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Everything I Wanted as a Kid has NOW Been Invented

Everything I Wanted as a Kid has NOW Been Invented

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Image courtesy of Flickr

Image courtesy of Flickr

When I was a kid back in the 80’s, there was this admittedly terrible sci-fi show on TV.  The pilot had a great setup but nothing ever really happened after that.  Notably, however, it had a few innovations that even I thought were a little far fetched.  First, this guy was a time traveller, but I don’t think things that are (probably) against physics count. The other thing he had was this credit card that was actually a computer.  When you needed it, it would beam out a hologram of a British librarian-type.  She spoke and understood perfect English and had a database containing ALL of the world’s printed knowledge.  She also had a bit of a know-it-all attitude but maybe that comes with the territory.

All knowledge on earth accessible in a single database sounded too good to be true as well, but wel within the realm of possibility.  Holograms?  Maybe.  Communicating in standard English syntax with a personality that learned from the environment… that also seemed possible, but far off.  But all combined together in the space of a credit card?  Come on.

When you consider that probably everyone you know carries around what used to be a super-computer in their pockets with full video cameras and enough space to store every document you’ve ever read, the future is here, and it is up on us fast.  Once we get self-driving cars, I’m running out of future tech that I wanted as a kid that hasn’t been invented yet.  Maybe my own personal spaceship?  For all I know, Elon Musk or someone like him is going to make that happen soon.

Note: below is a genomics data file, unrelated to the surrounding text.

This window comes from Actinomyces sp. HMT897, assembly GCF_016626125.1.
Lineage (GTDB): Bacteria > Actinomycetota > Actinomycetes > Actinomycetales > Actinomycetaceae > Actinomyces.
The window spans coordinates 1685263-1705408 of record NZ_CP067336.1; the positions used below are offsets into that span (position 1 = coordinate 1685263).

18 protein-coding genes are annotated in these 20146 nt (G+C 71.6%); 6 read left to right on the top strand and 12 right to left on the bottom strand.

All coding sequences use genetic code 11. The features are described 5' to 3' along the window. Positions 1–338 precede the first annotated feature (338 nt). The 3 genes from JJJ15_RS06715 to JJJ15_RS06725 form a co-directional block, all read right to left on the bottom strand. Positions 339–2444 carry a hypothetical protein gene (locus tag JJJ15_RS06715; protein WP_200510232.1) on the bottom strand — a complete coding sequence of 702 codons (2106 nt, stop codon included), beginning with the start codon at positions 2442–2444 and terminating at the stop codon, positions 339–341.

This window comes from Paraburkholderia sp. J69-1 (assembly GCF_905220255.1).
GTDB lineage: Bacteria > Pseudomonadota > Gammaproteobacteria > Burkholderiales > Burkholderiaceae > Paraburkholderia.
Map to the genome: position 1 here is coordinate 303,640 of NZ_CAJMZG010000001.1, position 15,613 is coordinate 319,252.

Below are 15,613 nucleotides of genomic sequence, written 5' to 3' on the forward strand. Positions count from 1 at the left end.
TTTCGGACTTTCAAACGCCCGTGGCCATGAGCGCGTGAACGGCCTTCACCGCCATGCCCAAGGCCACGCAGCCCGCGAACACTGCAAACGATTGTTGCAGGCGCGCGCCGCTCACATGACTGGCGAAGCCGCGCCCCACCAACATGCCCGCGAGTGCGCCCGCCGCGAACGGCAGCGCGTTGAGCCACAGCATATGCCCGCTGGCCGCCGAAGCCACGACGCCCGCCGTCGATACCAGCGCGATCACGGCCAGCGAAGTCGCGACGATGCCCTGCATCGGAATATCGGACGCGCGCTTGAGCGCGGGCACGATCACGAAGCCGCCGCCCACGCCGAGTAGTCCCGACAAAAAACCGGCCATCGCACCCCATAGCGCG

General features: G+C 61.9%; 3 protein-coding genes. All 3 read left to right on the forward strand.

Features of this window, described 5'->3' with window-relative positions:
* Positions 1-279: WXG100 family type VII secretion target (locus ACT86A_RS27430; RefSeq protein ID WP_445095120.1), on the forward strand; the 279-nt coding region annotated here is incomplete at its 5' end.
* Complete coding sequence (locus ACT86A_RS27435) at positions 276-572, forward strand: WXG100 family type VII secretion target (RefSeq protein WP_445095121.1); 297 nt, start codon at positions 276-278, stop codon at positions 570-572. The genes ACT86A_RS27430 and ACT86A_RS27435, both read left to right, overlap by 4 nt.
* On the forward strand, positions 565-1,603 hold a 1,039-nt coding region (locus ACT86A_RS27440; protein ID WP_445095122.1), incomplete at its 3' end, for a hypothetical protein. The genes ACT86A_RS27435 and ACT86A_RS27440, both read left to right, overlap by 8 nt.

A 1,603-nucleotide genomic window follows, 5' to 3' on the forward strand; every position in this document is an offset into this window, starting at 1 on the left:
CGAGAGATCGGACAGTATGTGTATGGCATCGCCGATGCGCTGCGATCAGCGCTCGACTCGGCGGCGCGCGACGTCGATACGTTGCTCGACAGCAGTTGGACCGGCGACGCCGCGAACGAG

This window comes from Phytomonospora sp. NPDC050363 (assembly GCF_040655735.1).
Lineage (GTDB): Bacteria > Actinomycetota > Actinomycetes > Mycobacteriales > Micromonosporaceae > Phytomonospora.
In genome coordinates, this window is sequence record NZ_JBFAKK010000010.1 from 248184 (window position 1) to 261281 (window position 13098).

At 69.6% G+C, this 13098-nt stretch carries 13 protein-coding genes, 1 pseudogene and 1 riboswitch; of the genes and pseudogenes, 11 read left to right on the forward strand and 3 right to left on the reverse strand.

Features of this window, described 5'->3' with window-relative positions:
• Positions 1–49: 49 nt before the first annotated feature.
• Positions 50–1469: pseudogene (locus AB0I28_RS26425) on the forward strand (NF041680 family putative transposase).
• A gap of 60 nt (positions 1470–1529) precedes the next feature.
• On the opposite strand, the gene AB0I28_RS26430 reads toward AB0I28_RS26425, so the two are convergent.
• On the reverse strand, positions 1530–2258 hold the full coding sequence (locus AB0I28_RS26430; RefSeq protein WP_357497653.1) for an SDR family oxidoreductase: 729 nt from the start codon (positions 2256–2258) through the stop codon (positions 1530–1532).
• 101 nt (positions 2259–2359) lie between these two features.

But the thing that really got me was the power of Watson.  The craziest thing to happen for a while is that IBM, which doesn’t even make hardware anymore, has made it available for developers on the cloud.  Of course everyone knows about Watson from Jeopardy, but Dr. Kelley from IBM was at Techcrunch Disrupt explaining that it was actual learning system, and this was the advent of a new era of computing.  Dr. Kelly stated,

Watson has read every medical journal available, and if I had cancer, I would want him to weigh in on the subject.”

I’ve heard this type of hype before, but I actually got a chance to get my hands dirty with this new technology at the TechCrunch Disrupt Hackathon.  We used Watson for our entry Kno, a cognitive news engine, and I discovered it to be surprisingly topical with a great grasp on current events.  It’s the opposite of the cattle-call of the keyword (read: Pandorization).  It allowed us to provide insights into related concepts so that you can research based on that, not just dumb pattern matching.  We also found it to be super fast.

As AI really starts to dig into the fabric of society, what are the implications?  Humans will stay in control for a while, but eventually everything that can be automated, probably will be.  AIs will be your doctor.  They will be your car mechanic.  They might be your lawyer.  They might be your shrink.  

What are the implications for privacy in all this?  With this new learning model, is it even possible to separate out sensitive data, by the aforementioned robo-lawyer or robo-psychiatrist?

I have a feeling we’re going to see the initial wranglings of these issues sooner rather than later.  Meanwhile, I’m still waiting for my super-smart credit card and hoping it has a sunny disposition.

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